Lisbon is the largest city of Portugal and a delight in almost every way. We enjoyed the sights and tastes of Lisbon more than any place we visited on this journey, except Florence. Jim visited Lisbon in 1965 and again in 1966. Diane very much enjoyed her first visit.


Ancient Iberians were living in the area when Phoenicians founded the port town. The Greeks came to call it Olissipo, and in time the name shortened to Lisboa in the Portuguese language. Its most famous sight is the Torre Belem, or Bethlehem Tower, which greets visitors who arrive from the sea up the Tagus River.

The city was located in the Roman province of Lusitania, though not its capital. The Moors conquered the city in 711 and was reconquered by the first king of Portugal, Alfonso, in 1147. The University of Lisbon was founded in 1290, making it one of the oldest in Europe. Lisbon became a very rich city when Portugal began to form an empire in the 16th century.

The region around Lisbon is prone to earthquakes. The city was severely damaged by one in 1531. In 1755, it was all but demolished by a great earthquake which killed 90,000 people. The earthquake was followed by a tsunami which added to the destruction and death-toll. The Marquis de Pombal took control of the government and began rebuilding the city on a new plan . The Marquis later launched a “scientific” inquiry about the events surrounding the earthquake and compiled a huge amount of data in order to better understand and guard against future destruction. He is, therefore, often regarded as the father of modern seismology.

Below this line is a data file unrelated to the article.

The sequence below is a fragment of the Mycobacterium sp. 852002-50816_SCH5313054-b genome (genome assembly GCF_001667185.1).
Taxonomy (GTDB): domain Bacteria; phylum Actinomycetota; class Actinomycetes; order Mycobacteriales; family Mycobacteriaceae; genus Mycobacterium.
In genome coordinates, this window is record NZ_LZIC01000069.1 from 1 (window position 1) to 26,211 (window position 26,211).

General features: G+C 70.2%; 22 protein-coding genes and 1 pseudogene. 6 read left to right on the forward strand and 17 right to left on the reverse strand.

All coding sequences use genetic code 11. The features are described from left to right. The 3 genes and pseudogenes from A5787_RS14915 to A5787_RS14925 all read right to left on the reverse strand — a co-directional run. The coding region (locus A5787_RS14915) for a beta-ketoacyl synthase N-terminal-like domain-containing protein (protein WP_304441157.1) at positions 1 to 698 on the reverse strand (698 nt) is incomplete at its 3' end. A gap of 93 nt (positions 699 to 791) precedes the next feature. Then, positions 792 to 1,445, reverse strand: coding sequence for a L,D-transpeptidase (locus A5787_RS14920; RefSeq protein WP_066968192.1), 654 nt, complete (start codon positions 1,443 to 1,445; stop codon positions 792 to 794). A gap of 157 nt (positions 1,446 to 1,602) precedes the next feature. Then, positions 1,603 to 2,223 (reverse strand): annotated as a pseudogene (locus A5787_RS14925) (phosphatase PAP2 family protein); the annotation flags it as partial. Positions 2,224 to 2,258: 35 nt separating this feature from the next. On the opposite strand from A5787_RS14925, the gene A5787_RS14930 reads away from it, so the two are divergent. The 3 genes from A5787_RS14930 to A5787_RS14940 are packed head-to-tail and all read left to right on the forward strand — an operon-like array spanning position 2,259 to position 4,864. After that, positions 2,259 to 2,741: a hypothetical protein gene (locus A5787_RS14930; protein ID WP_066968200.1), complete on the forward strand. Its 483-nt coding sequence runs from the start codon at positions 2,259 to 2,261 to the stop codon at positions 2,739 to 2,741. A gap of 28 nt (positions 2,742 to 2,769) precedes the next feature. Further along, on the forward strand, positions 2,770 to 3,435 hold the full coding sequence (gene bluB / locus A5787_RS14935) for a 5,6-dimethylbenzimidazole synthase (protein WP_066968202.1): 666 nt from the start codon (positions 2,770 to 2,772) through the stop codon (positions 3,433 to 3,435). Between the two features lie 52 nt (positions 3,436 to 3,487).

Lisbon is full of art and culture. It is perhaps most famous for its fado music. The fado is a folk-song that is mournful in character, usually about the sea, and is often combined with dancing akin to flamenco. Its origins are not certain. The city is filled with tile work that covers many houses and buildings, and its streets are paved with cobblestones in beautiful designs, especially in the hilly parts of the city. Lisbon is, like Rome, built on seven hills.


The Portuguese are a very proud people. They take special pride in their heroes of exploration and navigation. The great monument to Henry the Navigator (1394-1460 AD) commemorates a prince who, more than any other, inspired great exploratory efforts and eventually built up the Portuguese empire. Henry founded an observatory and personally led in the exploration of Africa down its west coast. But the monument recalls the many Portuguese who helped to shape the modern world.

| Florence | Rome | Monaco | Marseilles | Barcelona | Cadiz | Casablanca | Gibraltar | Lisbon |